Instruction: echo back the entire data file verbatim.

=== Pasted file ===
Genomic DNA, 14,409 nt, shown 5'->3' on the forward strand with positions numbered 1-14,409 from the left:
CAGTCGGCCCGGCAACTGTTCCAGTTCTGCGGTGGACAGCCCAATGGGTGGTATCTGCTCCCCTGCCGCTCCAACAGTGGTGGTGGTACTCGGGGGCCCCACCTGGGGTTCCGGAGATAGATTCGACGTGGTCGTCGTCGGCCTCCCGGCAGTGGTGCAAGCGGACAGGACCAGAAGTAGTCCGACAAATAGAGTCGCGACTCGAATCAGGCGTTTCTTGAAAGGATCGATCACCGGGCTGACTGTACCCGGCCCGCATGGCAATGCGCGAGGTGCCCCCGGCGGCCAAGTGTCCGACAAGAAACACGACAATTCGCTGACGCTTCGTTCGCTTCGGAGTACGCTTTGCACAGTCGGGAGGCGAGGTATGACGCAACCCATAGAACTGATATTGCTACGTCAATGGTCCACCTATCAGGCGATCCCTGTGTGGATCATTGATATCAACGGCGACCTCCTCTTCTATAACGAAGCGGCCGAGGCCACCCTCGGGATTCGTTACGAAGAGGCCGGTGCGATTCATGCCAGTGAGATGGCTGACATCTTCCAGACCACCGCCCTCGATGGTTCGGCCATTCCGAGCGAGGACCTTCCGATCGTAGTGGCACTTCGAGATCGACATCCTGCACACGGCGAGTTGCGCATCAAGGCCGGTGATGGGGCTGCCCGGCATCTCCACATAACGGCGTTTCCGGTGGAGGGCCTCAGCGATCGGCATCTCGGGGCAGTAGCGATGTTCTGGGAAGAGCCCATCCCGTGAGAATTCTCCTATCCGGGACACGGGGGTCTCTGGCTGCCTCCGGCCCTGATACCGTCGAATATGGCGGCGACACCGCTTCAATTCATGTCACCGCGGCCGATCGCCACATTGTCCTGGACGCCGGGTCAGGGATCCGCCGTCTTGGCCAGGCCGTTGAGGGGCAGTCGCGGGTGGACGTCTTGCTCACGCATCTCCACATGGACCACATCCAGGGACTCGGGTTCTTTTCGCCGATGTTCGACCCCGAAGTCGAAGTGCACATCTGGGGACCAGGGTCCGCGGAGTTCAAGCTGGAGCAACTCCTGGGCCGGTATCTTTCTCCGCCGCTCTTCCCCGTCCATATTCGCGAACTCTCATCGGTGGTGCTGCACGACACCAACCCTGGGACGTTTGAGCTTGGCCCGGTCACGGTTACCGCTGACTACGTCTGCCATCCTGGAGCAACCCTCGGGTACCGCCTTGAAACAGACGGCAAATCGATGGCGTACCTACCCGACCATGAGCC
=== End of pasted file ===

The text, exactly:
Genomic DNA, 14,409 nt, shown 5'->3' on the forward strand with positions numbered 1-14,409 from the left:
CAGTCGGCCCGGCAACTGTTCCAGTTCTGCGGTGGACAGCCCAATGGGTGGTATCTGCTCCCCTGCCGCTCCAACAGTGGTGGTGGTACTCGGGGGCCCCACCTGGGGTTCCGGAGATAGATTCGACGTGGTCGTCGTCGGCCTCCCGGCAGTGGTGCAAGCGGACAGGACCAGAAGTAGTCCGACAAATAGAGTCGCGACTCGAATCAGGCGTTTCTTGAAAGGATCGATCACCGGGCTGACTGTACCCGGCCCGCATGGCAATGCGCGAGGTGCCCCCGGCGGCCAAGTGTCCGACAAGAAACACGACAATTCGCTGACGCTTCGTTCGCTTCGGAGTACGCTTTGCACAGTCGGGAGGCGAGGTATGACGCAACCCATAGAACTGATATTGCTACGTCAATGGTCCACCTATCAGGCGATCCCTGTGTGGATCATTGATATCAACGGCGACCTCCTCTTCTATAACGAAGCGGCCGAGGCCACCCTCGGGATTCGTTACGAAGAGGCCGGTGCGATTCATGCCAGTGAGATGGCTGACATCTTCCAGACCACCGCCCTCGATGGTTCGGCCATTCCGAGCGAGGACCTTCCGATCGTAGTGGCACTTCGAGATCGACATCCTGCACACGGCGAGTTGCGCATCAAGGCCGGTGATGGGGCTGCCCGGCATCTCCACATAACGGCGTTTCCGGTGGAGGGCCTCAGCGATCGGCATCTCGGGGCAGTAGCGATGTTCTGGGAAGAGCCCATCCCGTGAGAATTCTCCTATCCGGGACACGGGGGTCTCTGGCTGCCTCCGGCCCTGATACCGTCGAATATGGCGGCGACACCGCTTCAATTCATGTCACCGCGGCCGATCGCCACATTGTCCTGGACGCCGGGTCAGGGATCCGCCGTCTTGGCCAGGCCGTTGAGGGGCAGTCGCGGGTGGACGTCTTGCTCACGCATCTCCACATGGACCACATCCAGGGACTCGGGTTCTTTTCGCCGATGTTCGACCCCGAAGTCGAAGTGCACATCTGGGGACCAGGGTCCGCGGAGTTCAAGCTGGAGCAACTCCTGGGCCGGTATCTTTCTCCGCCGCTCTTCCCCGTCCATATTCGCGAACTCTCATCGGTGGTGCTGCACGACACCAACCCTGGGACGTTTGAGCTTGGCCCGGTCACGGTTACCGCTGACTACGTCTGCCATCCTGGAGCAACCCTCGGGTACCGCCTTGAAACAGACGGCAAATCGATGGCGTACCTACCCGACCATGAGCC